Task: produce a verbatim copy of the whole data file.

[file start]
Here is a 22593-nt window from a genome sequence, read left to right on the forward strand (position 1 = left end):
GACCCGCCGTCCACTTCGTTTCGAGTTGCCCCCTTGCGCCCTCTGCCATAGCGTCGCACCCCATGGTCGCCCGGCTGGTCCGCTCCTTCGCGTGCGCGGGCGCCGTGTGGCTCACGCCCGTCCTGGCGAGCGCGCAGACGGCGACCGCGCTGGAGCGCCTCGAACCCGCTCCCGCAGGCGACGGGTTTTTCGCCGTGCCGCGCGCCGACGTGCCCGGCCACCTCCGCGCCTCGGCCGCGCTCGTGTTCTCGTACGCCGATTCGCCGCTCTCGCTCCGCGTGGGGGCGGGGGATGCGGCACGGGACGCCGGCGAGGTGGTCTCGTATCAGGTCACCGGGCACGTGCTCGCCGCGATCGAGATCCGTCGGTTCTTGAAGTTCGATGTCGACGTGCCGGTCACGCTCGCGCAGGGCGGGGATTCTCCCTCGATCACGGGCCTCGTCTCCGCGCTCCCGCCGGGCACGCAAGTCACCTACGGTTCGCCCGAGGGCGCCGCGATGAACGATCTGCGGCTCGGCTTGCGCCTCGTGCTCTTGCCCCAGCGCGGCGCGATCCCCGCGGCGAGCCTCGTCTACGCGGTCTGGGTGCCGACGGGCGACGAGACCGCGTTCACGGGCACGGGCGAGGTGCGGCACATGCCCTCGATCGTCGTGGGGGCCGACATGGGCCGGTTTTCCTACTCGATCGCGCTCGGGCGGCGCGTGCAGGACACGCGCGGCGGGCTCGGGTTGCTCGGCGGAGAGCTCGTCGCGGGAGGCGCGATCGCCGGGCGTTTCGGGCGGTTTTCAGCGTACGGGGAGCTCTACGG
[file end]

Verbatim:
Here is a 22593-nt window from a genome sequence, read left to right on the forward strand (position 1 = left end):
GACCCGCCGTCCACTTCGTTTCGAGTTGCCCCCTTGCGCCCTCTGCCATAGCGTCGCACCCCATGGTCGCCCGGCTGGTCCGCTCCTTCGCGTGCGCGGGCGCCGTGTGGCTCACGCCCGTCCTGGCGAGCGCGCAGACGGCGACCGCGCTGGAGCGCCTCGAACCCGCTCCCGCAGGCGACGGGTTTTTCGCCGTGCCGCGCGCCGACGTGCCCGGCCACCTCCGCGCCTCGGCCGCGCTCGTGTTCTCGTACGCCGATTCGCCGCTCTCGCTCCGCGTGGGGGCGGGGGATGCGGCACGGGACGCCGGCGAGGTGGTCTCGTATCAGGTCACCGGGCACGTGCTCGCCGCGATCGAGATCCGTCGGTTCTTGAAGTTCGATGTCGACGTGCCGGTCACGCTCGCGCAGGGCGGGGATTCTCCCTCGATCACGGGCCTCGTCTCCGCGCTCCCGCCGGGCACGCAAGTCACCTACGGTTCGCCCGAGGGCGCCGCGATGAACGATCTGCGGCTCGGCTTGCGCCTCGTGCTCTTGCCCCAGCGCGGCGCGATCCCCGCGGCGAGCCTCGTCTACGCGGTCTGGGTGCCGACGGGCGACGAGACCGCGTTCACGGGCACGGGCGAGGTGCGGCACATGCCCTCGATCGTCGTGGGGGCCGACATGGGCCGGTTTTCCTACTCGATCGCGCTCGGGCGGCGCGTGCAGGACACGCGCGGCGGGCTCGGGTTGCTCGGCGGAGAGCTCGTCGCGGGAGGCGCGATCGCCGGGCGTTTCGGGCGGTTTTCAGCGTACGGGGAGCTCTACGG